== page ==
As Humorous Thinker gets older, it has been such a privilege to watch him grow compassion and generosity in his life, some of it directly related to Compassion. Recently he has been reading the Compassion magazine which we receive periodically in the mail. It includes a section for kids. In the summer issue, there was something that inspired him, and I’m not even sure what it was. One day at dinner he told Carl that he was going to only have a small portion, with no seconds, and eat no evening snack. He wanted to do this, which is very contrary to his set pattern, because he wanted to express solidarity with the large percentage of the world who had no choice but to eat in this way.
This concept has also helped him when he’s felt frustrated, near a meltdown due to not being able to eat some food. He is gluten free, and has been since he was 3. Recently, though, the concept of eating different foods, or doing without, has been much more difficult for him than it ever has been before. My attempts to cajole him, or promise different snacks later, have been mostly ineffective in placating him, and really have done little to change his heart and attitude. However, once he learned more about what kids in other countries eat, he has been able to treat every opportunity where he has had no hamburger bun, for instance, as an opportunity to pray for kids who are making do with much less, and might not have enough food at all.
And this all culminated in his desire to sponsor another child. He earns some money by mowing lawns for neighbors and for us, and he is always after ways to earn money in the home by doing extra chores. He’s very responsible and generous, so we do try to help him find ways to earn money frequently. He decided that he wanted to help the family support another child, and committed to give some of his money every month in order to meet the sponsorship. He picked out the child, and wrote the first letter all on his own. So now our family has added 5-year-old Rudic from Nicaragua.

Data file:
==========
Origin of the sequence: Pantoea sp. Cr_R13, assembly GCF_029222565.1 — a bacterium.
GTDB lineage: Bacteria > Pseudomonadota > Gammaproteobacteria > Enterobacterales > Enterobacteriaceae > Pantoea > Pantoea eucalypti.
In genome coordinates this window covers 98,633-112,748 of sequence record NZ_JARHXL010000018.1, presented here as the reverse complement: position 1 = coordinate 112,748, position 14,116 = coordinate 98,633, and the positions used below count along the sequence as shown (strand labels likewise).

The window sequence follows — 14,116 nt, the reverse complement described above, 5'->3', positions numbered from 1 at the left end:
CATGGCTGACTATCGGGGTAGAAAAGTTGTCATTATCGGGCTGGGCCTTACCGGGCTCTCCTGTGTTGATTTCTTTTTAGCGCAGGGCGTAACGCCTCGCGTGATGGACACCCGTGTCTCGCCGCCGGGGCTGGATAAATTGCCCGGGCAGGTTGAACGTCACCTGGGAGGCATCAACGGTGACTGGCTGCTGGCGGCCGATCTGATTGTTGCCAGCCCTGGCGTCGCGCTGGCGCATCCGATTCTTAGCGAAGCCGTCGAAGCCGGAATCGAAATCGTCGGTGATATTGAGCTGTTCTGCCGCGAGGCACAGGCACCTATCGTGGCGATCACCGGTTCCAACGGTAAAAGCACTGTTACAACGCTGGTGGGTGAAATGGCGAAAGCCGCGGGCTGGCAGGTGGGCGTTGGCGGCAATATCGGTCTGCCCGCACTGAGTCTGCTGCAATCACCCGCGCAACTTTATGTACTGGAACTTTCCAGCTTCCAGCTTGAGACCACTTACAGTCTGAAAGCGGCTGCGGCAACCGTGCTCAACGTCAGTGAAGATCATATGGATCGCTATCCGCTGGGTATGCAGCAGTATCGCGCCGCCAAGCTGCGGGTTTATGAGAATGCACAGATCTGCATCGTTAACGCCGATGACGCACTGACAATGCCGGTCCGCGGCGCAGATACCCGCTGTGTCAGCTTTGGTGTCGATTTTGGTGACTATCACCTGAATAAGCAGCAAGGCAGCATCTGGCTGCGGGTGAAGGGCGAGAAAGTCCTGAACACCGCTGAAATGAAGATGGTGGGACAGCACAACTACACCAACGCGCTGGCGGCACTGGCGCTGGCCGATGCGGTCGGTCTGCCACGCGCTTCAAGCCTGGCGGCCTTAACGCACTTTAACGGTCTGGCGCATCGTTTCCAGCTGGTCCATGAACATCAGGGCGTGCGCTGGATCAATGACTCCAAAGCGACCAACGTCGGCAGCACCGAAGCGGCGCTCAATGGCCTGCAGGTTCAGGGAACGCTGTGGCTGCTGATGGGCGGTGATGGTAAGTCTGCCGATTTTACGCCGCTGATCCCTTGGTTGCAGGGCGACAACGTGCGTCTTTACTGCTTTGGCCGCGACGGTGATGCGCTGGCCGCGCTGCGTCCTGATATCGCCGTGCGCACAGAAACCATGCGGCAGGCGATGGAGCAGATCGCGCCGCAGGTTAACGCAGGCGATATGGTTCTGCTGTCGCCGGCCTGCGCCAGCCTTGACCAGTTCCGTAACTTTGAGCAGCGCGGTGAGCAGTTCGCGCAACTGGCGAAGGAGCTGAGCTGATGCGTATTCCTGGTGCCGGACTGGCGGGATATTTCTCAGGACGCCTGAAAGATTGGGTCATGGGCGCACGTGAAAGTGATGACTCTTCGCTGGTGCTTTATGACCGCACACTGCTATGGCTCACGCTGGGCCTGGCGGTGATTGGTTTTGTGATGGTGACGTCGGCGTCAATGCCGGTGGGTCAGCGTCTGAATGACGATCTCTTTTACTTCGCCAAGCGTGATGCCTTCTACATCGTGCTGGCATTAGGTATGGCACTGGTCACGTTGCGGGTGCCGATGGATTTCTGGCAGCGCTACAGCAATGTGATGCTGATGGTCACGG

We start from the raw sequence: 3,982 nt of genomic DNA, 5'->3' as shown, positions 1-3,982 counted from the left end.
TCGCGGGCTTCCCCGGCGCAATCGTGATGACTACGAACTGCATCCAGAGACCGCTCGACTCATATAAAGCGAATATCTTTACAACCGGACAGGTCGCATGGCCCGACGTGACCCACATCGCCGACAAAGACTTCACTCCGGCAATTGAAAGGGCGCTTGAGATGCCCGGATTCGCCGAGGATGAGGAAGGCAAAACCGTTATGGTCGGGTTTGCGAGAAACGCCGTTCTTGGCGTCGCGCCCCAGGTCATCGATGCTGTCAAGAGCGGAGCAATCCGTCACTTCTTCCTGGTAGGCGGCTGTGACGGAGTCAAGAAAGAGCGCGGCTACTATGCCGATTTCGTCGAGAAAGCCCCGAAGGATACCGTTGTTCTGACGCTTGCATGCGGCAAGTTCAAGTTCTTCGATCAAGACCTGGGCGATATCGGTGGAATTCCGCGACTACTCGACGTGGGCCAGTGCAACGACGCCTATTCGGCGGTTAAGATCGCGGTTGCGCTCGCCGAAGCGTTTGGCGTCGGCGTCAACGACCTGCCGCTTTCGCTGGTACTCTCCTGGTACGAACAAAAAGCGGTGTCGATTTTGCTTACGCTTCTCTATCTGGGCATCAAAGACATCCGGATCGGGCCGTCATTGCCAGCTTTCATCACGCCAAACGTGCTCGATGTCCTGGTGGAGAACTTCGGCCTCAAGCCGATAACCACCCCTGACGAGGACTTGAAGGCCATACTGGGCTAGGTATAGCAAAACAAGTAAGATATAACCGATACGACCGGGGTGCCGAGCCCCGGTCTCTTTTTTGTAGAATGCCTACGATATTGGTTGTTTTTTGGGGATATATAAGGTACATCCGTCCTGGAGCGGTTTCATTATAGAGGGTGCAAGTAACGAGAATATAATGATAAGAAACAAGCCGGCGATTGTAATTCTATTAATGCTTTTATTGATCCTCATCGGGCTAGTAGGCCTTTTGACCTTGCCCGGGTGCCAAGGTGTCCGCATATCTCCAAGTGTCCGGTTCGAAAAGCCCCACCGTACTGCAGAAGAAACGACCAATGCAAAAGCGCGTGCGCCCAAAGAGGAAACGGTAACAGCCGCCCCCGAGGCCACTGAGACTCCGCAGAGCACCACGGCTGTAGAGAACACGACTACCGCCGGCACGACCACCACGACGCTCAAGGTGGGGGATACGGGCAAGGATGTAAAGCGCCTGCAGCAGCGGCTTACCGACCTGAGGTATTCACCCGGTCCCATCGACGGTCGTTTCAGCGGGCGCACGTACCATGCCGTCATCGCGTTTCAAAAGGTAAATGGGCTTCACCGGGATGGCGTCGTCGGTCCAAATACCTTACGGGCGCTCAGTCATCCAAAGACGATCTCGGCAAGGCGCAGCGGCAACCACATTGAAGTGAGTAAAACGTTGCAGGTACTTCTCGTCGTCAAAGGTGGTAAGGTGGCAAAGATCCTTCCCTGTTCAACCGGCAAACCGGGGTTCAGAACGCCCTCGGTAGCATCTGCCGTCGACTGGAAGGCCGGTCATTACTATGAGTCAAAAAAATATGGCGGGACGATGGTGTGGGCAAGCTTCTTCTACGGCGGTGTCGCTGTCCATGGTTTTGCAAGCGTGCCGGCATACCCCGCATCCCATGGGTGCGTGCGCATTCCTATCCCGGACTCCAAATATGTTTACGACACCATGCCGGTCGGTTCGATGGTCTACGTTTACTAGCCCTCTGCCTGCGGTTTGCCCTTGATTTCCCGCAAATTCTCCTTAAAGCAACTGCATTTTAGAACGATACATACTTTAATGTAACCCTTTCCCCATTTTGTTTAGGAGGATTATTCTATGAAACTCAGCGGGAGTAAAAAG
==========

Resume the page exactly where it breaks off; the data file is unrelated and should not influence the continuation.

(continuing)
I look forward to seeing Humorous Thinker grow in compassion and generosity through this new sponsorship, and to seeing Rudic grow as well. It requires sacrifice and effort on HT’s part–he has to continue to earn money in order to meet his part of the sponsorship. He has to be responsible in the letter writing. We’ll learn more about Nicaragua, and find ways to encourage Rudic together. And I know that Humorous Thinker, and the rest of the family, will continue to be led to remember that we have so much that it is absolutely necessary that we share some, or even most, of that with others.
My first week has been a bit of a let-down. I’ve pretty much been sick all week. A slight cold started a week and a half ago, and while I didn’t really get sick, I got congestion. Which may or may not (but probably may) be related to the fact that the Oak tree in our backyard is bright yellow with pollen.
Not the best picture, but that bright tree on the right center is oak. To which I am highly allergic (4+ on the skin test). I should add that I pulled out my allergy test paperwork to verify that number, and I am not at all allergic to maple, which is nice since we just planted two in the front yard. Though I’m sure I will be later, the way my body works.